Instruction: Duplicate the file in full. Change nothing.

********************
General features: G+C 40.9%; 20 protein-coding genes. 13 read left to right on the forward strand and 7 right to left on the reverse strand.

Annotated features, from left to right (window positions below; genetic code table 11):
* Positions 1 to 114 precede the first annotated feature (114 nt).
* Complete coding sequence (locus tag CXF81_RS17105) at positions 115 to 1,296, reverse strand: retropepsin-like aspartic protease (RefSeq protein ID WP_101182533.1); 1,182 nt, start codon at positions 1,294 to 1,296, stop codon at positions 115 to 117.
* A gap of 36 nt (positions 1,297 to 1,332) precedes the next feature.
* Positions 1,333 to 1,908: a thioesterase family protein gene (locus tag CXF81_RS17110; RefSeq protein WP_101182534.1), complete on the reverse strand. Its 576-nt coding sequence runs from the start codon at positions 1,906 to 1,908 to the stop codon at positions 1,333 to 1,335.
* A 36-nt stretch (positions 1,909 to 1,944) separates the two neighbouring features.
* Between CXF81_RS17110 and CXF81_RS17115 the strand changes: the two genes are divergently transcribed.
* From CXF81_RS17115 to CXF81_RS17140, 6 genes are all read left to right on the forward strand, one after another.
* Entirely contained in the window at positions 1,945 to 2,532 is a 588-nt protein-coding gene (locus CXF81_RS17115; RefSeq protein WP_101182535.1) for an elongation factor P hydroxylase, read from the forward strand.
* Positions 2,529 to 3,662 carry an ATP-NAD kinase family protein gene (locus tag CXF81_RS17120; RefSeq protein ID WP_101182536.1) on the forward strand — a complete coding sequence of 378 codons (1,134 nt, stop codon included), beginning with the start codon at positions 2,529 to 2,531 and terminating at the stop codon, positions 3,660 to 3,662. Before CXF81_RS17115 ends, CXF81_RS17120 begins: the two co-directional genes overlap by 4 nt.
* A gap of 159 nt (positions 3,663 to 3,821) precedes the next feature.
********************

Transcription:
General features: G+C 40.9%; 20 protein-coding genes. 13 read left to right on the forward strand and 7 right to left on the reverse strand.

Annotated features, from left to right (window positions below; genetic code table 11):
* Positions 1 to 114 precede the first annotated feature (114 nt).
* Complete coding sequence (locus tag CXF81_RS17105) at positions 115 to 1,296, reverse strand: retropepsin-like aspartic protease (RefSeq protein ID WP_101182533.1); 1,182 nt, start codon at positions 1,294 to 1,296, stop codon at positions 115 to 117.
* A gap of 36 nt (positions 1,297 to 1,332) precedes the next feature.
* Positions 1,333 to 1,908: a thioesterase family protein gene (locus tag CXF81_RS17110; RefSeq protein WP_101182534.1), complete on the reverse strand. Its 576-nt coding sequence runs from the start codon at positions 1,906 to 1,908 to the stop codon at positions 1,333 to 1,335.
* A 36-nt stretch (positions 1,909 to 1,944) separates the two neighbouring features.
* Between CXF81_RS17110 and CXF81_RS17115 the strand changes: the two genes are divergently transcribed.
* From CXF81_RS17115 to CXF81_RS17140, 6 genes are all read left to right on the forward strand, one after another.
* Entirely contained in the window at positions 1,945 to 2,532 is a 588-nt protein-coding gene (locus CXF81_RS17115; RefSeq protein WP_101182535.1) for an elongation factor P hydroxylase, read from the forward strand.
* Positions 2,529 to 3,662 carry an ATP-NAD kinase family protein gene (locus tag CXF81_RS17120; RefSeq protein ID WP_101182536.1) on the forward strand — a complete coding sequence of 378 codons (1,134 nt, stop codon included), beginning with the start codon at positions 2,529 to 2,531 and terminating at the stop codon, positions 3,660 to 3,662. Before CXF81_RS17115 ends, CXF81_RS17120 begins: the two co-directional genes overlap by 4 nt.
* A gap of 159 nt (positions 3,663 to 3,821) precedes the next feature.